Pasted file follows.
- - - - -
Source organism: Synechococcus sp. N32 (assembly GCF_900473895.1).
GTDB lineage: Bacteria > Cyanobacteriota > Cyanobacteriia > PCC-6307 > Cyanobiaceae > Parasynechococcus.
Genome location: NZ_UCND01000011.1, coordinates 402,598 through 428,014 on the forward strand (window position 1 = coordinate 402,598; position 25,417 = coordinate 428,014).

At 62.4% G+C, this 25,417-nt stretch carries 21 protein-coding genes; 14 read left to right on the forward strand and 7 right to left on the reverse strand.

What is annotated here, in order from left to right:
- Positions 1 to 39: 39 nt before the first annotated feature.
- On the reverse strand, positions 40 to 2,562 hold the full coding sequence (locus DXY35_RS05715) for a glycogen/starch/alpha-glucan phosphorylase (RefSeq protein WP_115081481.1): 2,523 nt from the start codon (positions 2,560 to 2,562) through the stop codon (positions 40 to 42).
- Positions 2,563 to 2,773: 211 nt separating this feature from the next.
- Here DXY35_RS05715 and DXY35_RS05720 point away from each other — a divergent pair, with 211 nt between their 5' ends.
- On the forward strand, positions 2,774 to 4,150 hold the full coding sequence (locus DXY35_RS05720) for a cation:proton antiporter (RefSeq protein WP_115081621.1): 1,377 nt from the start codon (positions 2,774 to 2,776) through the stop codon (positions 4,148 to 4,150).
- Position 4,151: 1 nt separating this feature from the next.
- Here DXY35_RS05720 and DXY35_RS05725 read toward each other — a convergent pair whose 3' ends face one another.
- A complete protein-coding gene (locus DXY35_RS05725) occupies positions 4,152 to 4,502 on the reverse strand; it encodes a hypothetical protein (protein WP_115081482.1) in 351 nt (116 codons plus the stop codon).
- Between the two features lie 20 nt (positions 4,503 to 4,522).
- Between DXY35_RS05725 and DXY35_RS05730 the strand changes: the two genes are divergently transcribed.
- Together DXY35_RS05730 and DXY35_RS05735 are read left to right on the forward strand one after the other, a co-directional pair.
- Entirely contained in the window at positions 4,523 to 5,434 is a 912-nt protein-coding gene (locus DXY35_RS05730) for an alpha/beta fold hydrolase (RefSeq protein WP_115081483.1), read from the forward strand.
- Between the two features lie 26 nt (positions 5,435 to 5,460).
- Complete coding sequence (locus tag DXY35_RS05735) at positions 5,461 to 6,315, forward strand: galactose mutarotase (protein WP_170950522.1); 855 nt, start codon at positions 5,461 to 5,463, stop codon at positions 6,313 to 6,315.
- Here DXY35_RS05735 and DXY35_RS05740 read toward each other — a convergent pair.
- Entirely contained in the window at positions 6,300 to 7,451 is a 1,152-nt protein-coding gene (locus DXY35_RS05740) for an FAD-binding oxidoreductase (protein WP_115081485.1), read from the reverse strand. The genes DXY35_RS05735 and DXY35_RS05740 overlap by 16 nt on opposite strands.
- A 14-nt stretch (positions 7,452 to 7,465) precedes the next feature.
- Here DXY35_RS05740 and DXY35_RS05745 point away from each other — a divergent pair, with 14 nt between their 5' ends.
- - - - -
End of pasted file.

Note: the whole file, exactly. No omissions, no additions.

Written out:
Source organism: Synechococcus sp. N32 (assembly GCF_900473895.1).
GTDB lineage: Bacteria > Cyanobacteriota > Cyanobacteriia > PCC-6307 > Cyanobiaceae > Parasynechococcus.
Genome location: NZ_UCND01000011.1, coordinates 402,598 through 428,014 on the forward strand (window position 1 = coordinate 402,598; position 25,417 = coordinate 428,014).

At 62.4% G+C, this 25,417-nt stretch carries 21 protein-coding genes; 14 read left to right on the forward strand and 7 right to left on the reverse strand.

What is annotated here, in order from left to right:
- Positions 1 to 39: 39 nt before the first annotated feature.
- On the reverse strand, positions 40 to 2,562 hold the full coding sequence (locus DXY35_RS05715) for a glycogen/starch/alpha-glucan phosphorylase (RefSeq protein WP_115081481.1): 2,523 nt from the start codon (positions 2,560 to 2,562) through the stop codon (positions 40 to 42).
- Positions 2,563 to 2,773: 211 nt separating this feature from the next.
- Here DXY35_RS05715 and DXY35_RS05720 point away from each other — a divergent pair, with 211 nt between their 5' ends.
- On the forward strand, positions 2,774 to 4,150 hold the full coding sequence (locus DXY35_RS05720) for a cation:proton antiporter (RefSeq protein WP_115081621.1): 1,377 nt from the start codon (positions 2,774 to 2,776) through the stop codon (positions 4,148 to 4,150).
- Position 4,151: 1 nt separating this feature from the next.
- Here DXY35_RS05720 and DXY35_RS05725 read toward each other — a convergent pair whose 3' ends face one another.
- A complete protein-coding gene (locus DXY35_RS05725) occupies positions 4,152 to 4,502 on the reverse strand; it encodes a hypothetical protein (protein WP_115081482.1) in 351 nt (116 codons plus the stop codon).
- Between the two features lie 20 nt (positions 4,503 to 4,522).
- Between DXY35_RS05725 and DXY35_RS05730 the strand changes: the two genes are divergently transcribed.
- Together DXY35_RS05730 and DXY35_RS05735 are read left to right on the forward strand one after the other, a co-directional pair.
- Entirely contained in the window at positions 4,523 to 5,434 is a 912-nt protein-coding gene (locus DXY35_RS05730) for an alpha/beta fold hydrolase (RefSeq protein WP_115081483.1), read from the forward strand.
- Between the two features lie 26 nt (positions 5,435 to 5,460).
- Complete coding sequence (locus tag DXY35_RS05735) at positions 5,461 to 6,315, forward strand: galactose mutarotase (protein WP_170950522.1); 855 nt, start codon at positions 5,461 to 5,463, stop codon at positions 6,313 to 6,315.
- Here DXY35_RS05735 and DXY35_RS05740 read toward each other — a convergent pair.
- Entirely contained in the window at positions 6,300 to 7,451 is a 1,152-nt protein-coding gene (locus DXY35_RS05740) for an FAD-binding oxidoreductase (protein WP_115081485.1), read from the reverse strand. The genes DXY35_RS05735 and DXY35_RS05740 overlap by 16 nt on opposite strands.
- A 14-nt stretch (positions 7,452 to 7,465) precedes the next feature.
- Here DXY35_RS05740 and DXY35_RS05745 point away from each other — a divergent pair, with 14 nt between their 5' ends.